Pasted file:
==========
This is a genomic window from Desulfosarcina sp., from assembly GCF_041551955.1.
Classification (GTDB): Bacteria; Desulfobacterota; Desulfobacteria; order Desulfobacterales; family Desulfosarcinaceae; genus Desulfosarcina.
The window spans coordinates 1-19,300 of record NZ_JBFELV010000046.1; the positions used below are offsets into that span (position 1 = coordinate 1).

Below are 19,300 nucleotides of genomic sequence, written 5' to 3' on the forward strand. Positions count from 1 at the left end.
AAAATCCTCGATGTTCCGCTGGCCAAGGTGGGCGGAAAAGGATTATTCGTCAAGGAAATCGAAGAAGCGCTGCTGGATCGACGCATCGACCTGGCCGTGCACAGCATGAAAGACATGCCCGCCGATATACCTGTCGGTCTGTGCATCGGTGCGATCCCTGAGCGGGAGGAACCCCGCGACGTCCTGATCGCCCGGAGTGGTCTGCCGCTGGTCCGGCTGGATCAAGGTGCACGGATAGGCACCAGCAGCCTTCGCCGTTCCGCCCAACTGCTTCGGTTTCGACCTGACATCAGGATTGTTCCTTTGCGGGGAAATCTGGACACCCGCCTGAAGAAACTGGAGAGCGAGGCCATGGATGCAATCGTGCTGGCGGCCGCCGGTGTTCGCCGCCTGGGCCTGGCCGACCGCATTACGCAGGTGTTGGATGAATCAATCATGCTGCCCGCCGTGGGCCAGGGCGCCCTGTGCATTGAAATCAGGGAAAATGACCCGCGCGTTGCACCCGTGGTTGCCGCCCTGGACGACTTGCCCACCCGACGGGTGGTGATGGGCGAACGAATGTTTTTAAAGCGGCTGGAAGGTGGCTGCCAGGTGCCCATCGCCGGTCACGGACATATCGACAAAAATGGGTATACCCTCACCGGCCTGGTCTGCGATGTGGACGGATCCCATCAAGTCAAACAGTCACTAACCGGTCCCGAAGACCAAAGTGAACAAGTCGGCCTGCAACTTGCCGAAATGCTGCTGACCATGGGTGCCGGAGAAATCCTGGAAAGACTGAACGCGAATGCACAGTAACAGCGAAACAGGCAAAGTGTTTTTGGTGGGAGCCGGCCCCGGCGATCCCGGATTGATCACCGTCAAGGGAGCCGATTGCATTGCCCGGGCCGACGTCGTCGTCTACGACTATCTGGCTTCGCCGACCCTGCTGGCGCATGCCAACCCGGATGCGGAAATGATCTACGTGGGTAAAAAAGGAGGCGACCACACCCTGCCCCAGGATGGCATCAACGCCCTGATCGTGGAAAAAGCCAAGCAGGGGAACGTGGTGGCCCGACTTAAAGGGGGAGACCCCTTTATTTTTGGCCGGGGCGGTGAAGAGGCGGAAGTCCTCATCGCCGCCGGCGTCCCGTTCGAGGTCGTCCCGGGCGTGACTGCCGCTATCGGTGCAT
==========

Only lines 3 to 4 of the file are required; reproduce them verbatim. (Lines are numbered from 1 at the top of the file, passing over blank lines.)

The window spans coordinates 1-19,300 of record NZ_JBFELV010000046.1; the positions used below are offsets into that span (position 1 = coordinate 1).

Below are 19,300 nucleotides of genomic sequence, written 5' to 3' on the forward strand. Positions count from 1 at the left end.